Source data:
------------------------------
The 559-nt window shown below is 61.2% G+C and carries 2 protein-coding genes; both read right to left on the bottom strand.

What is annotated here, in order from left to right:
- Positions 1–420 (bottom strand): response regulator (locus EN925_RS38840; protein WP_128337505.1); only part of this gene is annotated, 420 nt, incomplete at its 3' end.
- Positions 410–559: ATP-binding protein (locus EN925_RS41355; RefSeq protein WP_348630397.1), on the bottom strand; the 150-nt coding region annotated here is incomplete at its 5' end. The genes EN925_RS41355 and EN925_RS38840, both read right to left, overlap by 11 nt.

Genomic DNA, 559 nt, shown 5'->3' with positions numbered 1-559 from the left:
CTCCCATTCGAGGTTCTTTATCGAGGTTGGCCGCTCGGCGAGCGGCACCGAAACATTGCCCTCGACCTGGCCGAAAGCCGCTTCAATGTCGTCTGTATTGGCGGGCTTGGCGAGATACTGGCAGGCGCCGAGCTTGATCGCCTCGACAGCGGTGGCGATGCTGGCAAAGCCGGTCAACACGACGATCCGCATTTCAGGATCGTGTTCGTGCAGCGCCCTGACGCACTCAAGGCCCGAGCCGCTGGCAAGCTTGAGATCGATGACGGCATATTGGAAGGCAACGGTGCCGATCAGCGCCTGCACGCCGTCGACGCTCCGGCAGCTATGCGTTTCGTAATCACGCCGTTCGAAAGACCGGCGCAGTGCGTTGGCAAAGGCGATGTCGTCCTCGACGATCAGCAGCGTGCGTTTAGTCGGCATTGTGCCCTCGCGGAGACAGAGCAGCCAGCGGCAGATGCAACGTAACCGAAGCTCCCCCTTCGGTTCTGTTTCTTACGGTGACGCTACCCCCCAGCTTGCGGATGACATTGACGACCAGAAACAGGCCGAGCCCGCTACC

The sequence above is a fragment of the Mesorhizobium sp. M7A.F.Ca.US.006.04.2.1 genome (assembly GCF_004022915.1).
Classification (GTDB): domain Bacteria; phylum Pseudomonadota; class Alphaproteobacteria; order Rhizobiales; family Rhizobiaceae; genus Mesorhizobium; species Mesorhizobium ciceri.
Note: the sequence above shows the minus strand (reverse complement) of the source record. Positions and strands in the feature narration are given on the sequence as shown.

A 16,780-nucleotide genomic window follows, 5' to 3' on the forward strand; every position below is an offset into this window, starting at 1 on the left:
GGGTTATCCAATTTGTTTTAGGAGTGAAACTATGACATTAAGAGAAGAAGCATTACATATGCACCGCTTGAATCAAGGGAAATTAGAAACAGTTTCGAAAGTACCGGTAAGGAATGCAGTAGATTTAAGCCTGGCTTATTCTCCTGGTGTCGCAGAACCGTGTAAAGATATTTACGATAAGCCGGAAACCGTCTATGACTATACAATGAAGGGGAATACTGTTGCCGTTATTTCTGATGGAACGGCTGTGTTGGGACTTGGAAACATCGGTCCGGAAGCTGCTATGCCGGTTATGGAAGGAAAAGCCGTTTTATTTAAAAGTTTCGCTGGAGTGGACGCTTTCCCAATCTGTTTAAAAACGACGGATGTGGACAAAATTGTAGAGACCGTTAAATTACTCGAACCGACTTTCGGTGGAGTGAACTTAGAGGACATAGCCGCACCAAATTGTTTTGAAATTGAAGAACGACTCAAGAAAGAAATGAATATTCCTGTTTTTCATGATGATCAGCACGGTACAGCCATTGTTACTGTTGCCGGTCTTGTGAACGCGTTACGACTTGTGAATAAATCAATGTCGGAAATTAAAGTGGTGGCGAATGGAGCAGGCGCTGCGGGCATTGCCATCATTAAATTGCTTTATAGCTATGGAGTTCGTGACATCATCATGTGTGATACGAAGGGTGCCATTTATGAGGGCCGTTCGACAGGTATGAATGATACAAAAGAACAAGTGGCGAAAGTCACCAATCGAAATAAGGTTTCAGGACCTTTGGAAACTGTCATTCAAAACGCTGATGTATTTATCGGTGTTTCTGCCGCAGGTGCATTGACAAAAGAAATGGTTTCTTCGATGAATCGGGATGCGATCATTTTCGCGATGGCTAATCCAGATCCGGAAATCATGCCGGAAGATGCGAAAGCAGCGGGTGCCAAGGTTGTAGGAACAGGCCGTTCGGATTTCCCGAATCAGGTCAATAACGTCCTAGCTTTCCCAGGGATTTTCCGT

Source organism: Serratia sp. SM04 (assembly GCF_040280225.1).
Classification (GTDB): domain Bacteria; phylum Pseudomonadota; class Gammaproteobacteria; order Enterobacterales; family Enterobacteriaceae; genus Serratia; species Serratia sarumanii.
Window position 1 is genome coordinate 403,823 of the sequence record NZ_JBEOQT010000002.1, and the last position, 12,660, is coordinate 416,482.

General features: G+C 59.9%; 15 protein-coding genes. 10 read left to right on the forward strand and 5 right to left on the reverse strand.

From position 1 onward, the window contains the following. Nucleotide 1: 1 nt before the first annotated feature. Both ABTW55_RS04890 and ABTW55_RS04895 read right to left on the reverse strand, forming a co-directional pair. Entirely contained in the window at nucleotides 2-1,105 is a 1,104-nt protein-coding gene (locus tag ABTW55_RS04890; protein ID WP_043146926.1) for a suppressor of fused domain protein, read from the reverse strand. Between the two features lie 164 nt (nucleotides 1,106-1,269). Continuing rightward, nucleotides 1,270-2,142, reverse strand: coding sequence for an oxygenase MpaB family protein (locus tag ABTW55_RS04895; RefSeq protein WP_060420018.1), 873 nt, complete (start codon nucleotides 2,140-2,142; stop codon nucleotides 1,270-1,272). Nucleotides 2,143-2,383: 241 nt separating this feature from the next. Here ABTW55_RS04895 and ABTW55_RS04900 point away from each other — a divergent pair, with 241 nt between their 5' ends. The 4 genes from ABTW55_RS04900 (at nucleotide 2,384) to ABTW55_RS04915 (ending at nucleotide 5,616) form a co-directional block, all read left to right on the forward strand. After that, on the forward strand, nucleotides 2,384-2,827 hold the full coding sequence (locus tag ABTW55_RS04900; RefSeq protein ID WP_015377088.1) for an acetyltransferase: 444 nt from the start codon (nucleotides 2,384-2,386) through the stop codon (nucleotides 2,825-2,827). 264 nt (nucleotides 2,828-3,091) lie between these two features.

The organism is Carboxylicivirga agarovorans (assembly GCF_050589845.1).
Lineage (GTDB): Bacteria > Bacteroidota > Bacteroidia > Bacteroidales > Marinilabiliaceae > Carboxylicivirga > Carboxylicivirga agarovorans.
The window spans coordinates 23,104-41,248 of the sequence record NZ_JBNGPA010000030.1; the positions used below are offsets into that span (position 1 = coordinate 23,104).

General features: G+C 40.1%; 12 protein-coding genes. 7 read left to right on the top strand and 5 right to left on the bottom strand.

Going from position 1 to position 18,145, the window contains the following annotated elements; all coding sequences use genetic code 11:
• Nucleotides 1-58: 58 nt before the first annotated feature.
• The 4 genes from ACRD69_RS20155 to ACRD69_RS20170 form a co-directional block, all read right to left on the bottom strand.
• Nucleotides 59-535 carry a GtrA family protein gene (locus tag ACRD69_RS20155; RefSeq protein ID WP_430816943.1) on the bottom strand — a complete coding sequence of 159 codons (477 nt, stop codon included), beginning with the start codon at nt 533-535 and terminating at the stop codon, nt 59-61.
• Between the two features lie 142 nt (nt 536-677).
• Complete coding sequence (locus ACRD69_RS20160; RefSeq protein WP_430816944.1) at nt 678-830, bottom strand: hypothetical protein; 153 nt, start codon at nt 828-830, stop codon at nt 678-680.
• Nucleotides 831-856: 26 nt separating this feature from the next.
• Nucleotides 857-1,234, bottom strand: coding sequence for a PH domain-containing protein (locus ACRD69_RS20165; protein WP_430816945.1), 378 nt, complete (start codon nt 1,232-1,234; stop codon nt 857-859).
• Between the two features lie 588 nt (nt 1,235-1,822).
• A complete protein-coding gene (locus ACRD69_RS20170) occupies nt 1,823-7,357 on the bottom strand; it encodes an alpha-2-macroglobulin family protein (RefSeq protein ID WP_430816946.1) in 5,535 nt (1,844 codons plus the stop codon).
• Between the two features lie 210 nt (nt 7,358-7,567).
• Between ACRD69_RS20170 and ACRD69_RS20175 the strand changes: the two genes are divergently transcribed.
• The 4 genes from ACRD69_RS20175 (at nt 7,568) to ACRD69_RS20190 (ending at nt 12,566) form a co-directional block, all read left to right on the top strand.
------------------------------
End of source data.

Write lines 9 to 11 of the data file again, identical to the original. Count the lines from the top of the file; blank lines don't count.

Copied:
Note: the sequence above shows the minus strand (reverse complement) of the source record. Positions and strands in the feature narration are given on the sequence as shown.

A 16,780-nucleotide genomic window follows, 5' to 3' on the forward strand; every position below is an offset into this window, starting at 1 on the left:
GGGTTATCCAATTTGTTTTAGGAGTGAAACTATGACATTAAGAGAAGAAGCATTACATATGCACCGCTTGAATCAAGGGAAATTAGAAACAGTTTCGAAAGTACCGGTAAGGAATGCAGTAGATTTAAGCCTGGCTTATTCTCCTGGTGTCGCAGAACCGTGTAAAGATATTTACGATAAGCCGGAAACCGTCTATGACTATACAATGAAGGGGAATACTGTTGCCGTTATTTCTGATGGAACGGCTGTGTTGGGACTTGGAAACATCGGTCCGGAAGCTGCTATGCCGGTTATGGAAGGAAAAGCCGTTTTATTTAAAAGTTTCGCTGGAGTGGACGCTTTCCCAATCTGTTTAAAAACGACGGATGTGGACAAAATTGTAGAGACCGTTAAATTACTCGAACCGACTTTCGGTGGAGTGAACTTAGAGGACATAGCCGCACCAAATTGTTTTGAAATTGAAGAACGACTCAAGAAAGAAATGAATATTCCTGTTTTTCATGATGATCAGCACGGTACAGCCATTGTTACTGTTGCCGGTCTTGTGAACGCGTTACGACTTGTGAATAAATCAATGTCGGAAATTAAAGTGGTGGCGAATGGAGCAGGCGCTGCGGGCATTGCCATCATTAAATTGCTTTATAGCTATGGAGTTCGTGACATCATCATGTGTGATACGAAGGGTGCCATTTATGAGGGCCGTTCGACAGGTATGAATGATACAAAAGAACAAGTGGCGAAAGTCACCAATCGAAATAAGGTTTCAGGACCTTTGGAAACTGTCATTCAAAACGCTGATGTATTTATCGGTGTTTCTGCCGCAGGTGCATTGACAAAAGAAATGGTTTCTTCGATGAATCGGGATGCGATCATTTTCGCGATGGCTAATCCAGATCCGGAAATCATGCCGGAAGATGCGAAAGCAGCGGGTGCCAAGGTTGTAGGAACAGGCCGTTCGGATTTCCCGAATCAGGTCAATAACGTCCTAGCTTTCCCAGGGATTTTCCGT